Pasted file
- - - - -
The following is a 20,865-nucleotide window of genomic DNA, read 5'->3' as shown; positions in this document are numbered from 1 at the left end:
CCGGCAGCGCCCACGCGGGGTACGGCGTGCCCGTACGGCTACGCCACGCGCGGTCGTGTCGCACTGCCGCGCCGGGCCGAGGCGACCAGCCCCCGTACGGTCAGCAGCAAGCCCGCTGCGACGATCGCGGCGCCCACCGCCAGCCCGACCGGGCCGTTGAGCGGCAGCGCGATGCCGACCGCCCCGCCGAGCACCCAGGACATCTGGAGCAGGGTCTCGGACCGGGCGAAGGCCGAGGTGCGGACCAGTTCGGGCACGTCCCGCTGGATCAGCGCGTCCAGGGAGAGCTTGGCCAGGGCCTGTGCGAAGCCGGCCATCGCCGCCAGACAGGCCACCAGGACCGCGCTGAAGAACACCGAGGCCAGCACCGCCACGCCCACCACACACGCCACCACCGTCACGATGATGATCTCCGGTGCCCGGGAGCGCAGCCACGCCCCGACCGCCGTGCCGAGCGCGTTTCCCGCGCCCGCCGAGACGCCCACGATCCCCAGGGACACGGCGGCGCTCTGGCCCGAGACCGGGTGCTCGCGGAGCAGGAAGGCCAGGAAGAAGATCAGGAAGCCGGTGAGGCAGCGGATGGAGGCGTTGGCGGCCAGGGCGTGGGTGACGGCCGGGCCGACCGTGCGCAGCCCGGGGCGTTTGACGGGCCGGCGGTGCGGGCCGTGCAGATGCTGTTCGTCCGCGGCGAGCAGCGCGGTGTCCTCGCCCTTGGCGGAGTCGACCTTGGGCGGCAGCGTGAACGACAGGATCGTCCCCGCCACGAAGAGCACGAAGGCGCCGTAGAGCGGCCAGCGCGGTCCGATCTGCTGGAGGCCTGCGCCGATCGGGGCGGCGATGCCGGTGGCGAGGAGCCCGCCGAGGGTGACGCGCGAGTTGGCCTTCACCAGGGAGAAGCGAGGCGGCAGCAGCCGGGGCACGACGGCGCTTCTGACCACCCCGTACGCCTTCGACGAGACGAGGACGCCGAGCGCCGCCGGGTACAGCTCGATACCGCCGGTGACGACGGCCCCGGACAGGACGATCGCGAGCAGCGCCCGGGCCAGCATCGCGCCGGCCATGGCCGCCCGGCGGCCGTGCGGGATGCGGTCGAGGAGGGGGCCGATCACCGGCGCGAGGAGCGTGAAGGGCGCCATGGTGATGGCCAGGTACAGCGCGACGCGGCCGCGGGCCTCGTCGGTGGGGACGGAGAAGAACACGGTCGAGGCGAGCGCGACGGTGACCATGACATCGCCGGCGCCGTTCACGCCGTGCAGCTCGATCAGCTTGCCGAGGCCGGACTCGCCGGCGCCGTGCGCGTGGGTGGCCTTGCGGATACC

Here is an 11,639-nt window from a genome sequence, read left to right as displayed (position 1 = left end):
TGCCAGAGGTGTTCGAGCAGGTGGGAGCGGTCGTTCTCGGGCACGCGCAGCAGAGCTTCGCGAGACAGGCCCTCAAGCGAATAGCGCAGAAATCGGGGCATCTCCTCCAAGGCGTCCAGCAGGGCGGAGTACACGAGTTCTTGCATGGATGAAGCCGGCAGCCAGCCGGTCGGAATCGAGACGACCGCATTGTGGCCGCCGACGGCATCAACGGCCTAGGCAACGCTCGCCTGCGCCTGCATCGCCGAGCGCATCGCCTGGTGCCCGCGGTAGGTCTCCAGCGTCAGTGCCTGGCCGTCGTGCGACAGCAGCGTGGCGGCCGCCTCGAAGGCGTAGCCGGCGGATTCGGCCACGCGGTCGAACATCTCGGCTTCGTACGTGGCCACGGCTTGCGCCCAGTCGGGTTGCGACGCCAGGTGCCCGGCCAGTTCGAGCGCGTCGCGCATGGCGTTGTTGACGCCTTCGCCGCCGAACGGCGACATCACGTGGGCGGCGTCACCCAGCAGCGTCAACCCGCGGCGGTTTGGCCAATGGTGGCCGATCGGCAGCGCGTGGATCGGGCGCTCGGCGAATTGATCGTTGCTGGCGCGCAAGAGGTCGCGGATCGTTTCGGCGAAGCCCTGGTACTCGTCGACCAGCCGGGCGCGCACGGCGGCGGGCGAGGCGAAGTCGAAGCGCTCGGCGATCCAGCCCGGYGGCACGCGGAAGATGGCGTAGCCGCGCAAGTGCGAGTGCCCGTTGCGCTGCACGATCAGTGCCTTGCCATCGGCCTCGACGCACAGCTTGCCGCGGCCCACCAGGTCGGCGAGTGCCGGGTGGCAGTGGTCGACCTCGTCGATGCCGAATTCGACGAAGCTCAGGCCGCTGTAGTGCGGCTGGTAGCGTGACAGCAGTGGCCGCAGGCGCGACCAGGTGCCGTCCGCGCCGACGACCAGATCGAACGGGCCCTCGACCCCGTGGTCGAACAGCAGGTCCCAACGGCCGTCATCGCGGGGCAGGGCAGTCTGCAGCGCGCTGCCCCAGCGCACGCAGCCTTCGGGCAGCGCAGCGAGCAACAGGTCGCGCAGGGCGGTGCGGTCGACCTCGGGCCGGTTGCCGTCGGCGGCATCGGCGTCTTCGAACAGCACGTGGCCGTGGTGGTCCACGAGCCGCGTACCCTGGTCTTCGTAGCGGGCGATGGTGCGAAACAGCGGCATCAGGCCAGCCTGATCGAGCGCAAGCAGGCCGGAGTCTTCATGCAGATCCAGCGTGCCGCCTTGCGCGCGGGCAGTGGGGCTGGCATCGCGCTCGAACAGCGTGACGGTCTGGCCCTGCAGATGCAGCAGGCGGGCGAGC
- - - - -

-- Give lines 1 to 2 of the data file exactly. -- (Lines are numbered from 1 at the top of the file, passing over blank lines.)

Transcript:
The following is a 20,865-nucleotide window of genomic DNA, read 5'->3' as shown; positions in this document are numbered from 1 at the left end:
CCGGCAGCGCCCACGCGGGGTACGGCGTGCCCGTACGGCTACGCCACGCGCGGTCGTGTCGCACTGCCGCGCCGGGCCGAGGCGACCAGCCCCCGTACGGTCAGCAGCAAGCCCGCTGCGACGATCGCGGCGCCCACCGCCAGCCCGACCGGGCCGTTGAGCGGCAGCGCGATGCCGACCGCCCCGCCGAGCACCCAGGACATCTGGAGCAGGGTCTCGGACCGGGCGAAGGCCGAGGTGCGGACCAGTTCGGGCACGTCCCGCTGGATCAGCGCGTCCAGGGAGAGCTTGGCCAGGGCCTGTGCGAAGCCGGCCATCGCCGCCAGACAGGCCACCAGGACCGCGCTGAAGAACACCGAGGCCAGCACCGCCACGCCCACCACACACGCCACCACCGTCACGATGATGATCTCCGGTGCCCGGGAGCGCAGCCACGCCCCGACCGCCGTGCCGAGCGCGTTTCCCGCGCCCGCCGAGACGCCCACGATCCCCAGGGACACGGCGGCGCTCTGGCCCGAGACCGGGTGCTCGCGGAGCAGGAAGGCCAGGAAGAAGATCAGGAAGCCGGTGAGGCAGCGGATGGAGGCGTTGGCGGCCAGGGCGTGGGTGACGGCCGGGCCGACCGTGCGCAGCCCGGGGCGTTTGACGGGCCGGCGGTGCGGGCCGTGCAGATGCTGTTCGTCCGCGGCGAGCAGCGCGGTGTCCTCGCCCTTGGCGGAGTCGACCTTGGGCGGCAGCGTGAACGACAGGATCGTCCCCGCCACGAAGAGCACGAAGGCGCCGTAGAGCGGCCAGCGCGGTCCGATCTGCTGGAGGCCTGCGCCGATCGGGGCGGCGATGCCGGTGGCGAGGAGCCCGCCGAGGGTGACGCGCGAGTTGGCCTTCACCAGGGAGAAGCGAGGCGGCAGCAGCCGGGGCACGACGGCGCTTCTGACCACCCCGTACGCCTTCGACGAGACGAGGACGCCGAGCGCCGCCGGGTACAGCTCGATACCGCCGGTGACGACGGCCCCGGACAGGACGATCGCGAGCAGCGCCCGGGCCAGCATCGCGCCGGCCATGGCCGCCCGGCGGCCGTGCGGGATGCGGTCGAGGAGGGGGCCGATCACCGGCGCGAGGAGCGTGAAGGGCGCCATGGTGATGGCCAGGTACAGCGCGACGCGGCCGCGGGCCTCGTCGGTGGGGACGGAGAAGAACACGGTCGAGGCGAGCGCGACGGTGACCATGACATCGCCGGCGCCGTTCACGCCGTGCAGCTCGATCAGCTTGCCGAGGCCGGACTCGCCGGCGCCGTGCGCGTGGGTGGCCTTGCGGATACC